No. 80 C 2659.
April 6, 1981.
Robert Marciano, pro se.
Robert Abrams, Atty. Gen., New York City (Richard S. Lurye, Asst. Atty. Gen., New York City, of counsel), for defendants.
MEMORANDUM AND ORDER
Plaintiff, a state prisoner, brought this action under 42 U.S.C. § 1983 for injunctive relief from the refusal of the Temporary Release Committee of Arthur Kill Correctional Facility to grant him access to the work release or furlough programs and from the Committee's allegedly improper methods of operation. Defendants have moved to dismiss the complaint for failure to state a claim on which relief can be granted. Since matters outside the pleadings have been presented, the court pursuant to Rule 12(b) of the Federal Rules of Civil Procedure treats this motion as one for summary judgment as provided in Rule 56 Plaintiff thereafter cross-moved for summary judgment striking the answer and granting the relief asked in the complaint.
Under New York Correction Law §§ 851-61 (McKinney Supp. 1980) the New York State Legislature has established a program by which qualifying inmates are released for short periods in order to pursue occupational, personal, educational or other endeavors. The program operates under regulations promulgated by the Commissioner of Correction, defendant Coughlin. Pursuant to Correction Department Directive # 7001 of April 7, 1980, "Selection Procedures for Temporary Release Programs", inmates who score more than 30 points on a scale developed by the Vera Institute of Justice may appear before the institution's Temporary Release Committee for evaluation. That committee consists of a chairman and two other members drawn from a list nominated by the Superintendent and approved by the Commissioner. While the Directive indicates that the total number of members is to be kept small, Arthur Kill has been authorized by the Commissioner to use many additional staff members as committee members or alternates.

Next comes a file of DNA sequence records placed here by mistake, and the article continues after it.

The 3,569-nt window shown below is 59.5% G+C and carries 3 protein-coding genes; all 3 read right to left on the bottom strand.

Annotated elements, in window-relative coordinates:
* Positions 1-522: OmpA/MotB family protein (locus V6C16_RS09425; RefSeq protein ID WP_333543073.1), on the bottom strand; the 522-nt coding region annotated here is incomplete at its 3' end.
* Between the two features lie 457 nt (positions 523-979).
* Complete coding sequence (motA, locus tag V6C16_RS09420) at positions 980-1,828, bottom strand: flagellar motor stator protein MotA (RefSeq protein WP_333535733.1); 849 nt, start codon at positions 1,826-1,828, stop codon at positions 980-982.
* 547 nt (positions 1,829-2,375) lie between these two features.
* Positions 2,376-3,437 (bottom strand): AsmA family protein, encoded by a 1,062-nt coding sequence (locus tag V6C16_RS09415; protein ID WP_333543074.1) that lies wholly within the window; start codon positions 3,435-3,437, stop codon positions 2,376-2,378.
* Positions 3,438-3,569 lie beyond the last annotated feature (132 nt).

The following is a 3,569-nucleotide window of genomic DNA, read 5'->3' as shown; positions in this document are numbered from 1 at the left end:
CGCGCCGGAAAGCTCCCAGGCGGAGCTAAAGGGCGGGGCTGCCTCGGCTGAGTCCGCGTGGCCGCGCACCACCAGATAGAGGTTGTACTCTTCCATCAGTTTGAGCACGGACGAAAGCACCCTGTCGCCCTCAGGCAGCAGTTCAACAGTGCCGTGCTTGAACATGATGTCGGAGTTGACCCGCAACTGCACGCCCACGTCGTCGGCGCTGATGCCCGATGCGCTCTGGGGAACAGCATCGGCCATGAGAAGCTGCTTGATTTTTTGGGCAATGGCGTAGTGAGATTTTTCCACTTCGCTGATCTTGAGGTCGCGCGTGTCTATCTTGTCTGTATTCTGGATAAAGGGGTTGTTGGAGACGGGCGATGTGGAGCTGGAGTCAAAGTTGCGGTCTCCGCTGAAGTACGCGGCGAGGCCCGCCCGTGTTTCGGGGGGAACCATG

The Committee evaluates the inmates who appear before it to determine whether release is "consistent with the safety of the community and the welfare of the applicant, and is consistent with the rules and regulations of the department. . . ." New York Corrections Law § 855(4) (McKinney Supp. 1980). Applicants are allowed to appear before the committee.
Plaintiff is an inmate at the Arthur Kill Correctional Facility currently serving an indeterminate term of imprisonment for a robbery committed with a toy gun, while he was on parole from a previous commitment for robbery. On September 11, 1980, plaintiff, having attained 31 points on the Vera scale, was interviewed as a potential candidate for temporary release. His panel consisted of defendants Barhold, co-chairperson of the Arthur Kill Temporary Release Committee, Graves, a parole officer, and Harris, a correctional sergeant at the institution. The committee denied the request for temporary release on the ground that plaintiff was a threat to the safety of the community and recommended that he not reapply.
Plaintiff sought review under the institutional grievance process, and the determination was affirmed. Defendant Stinchomb is the chairperson of the Arthur Kill Temporary Release Committee; Dunham and Bertrand are respectively Superintendent and Assistant Superintendent for Programs at Arthur Kill; and Wilson is Director of Temporary Release Programs for the Department of Correctional Services.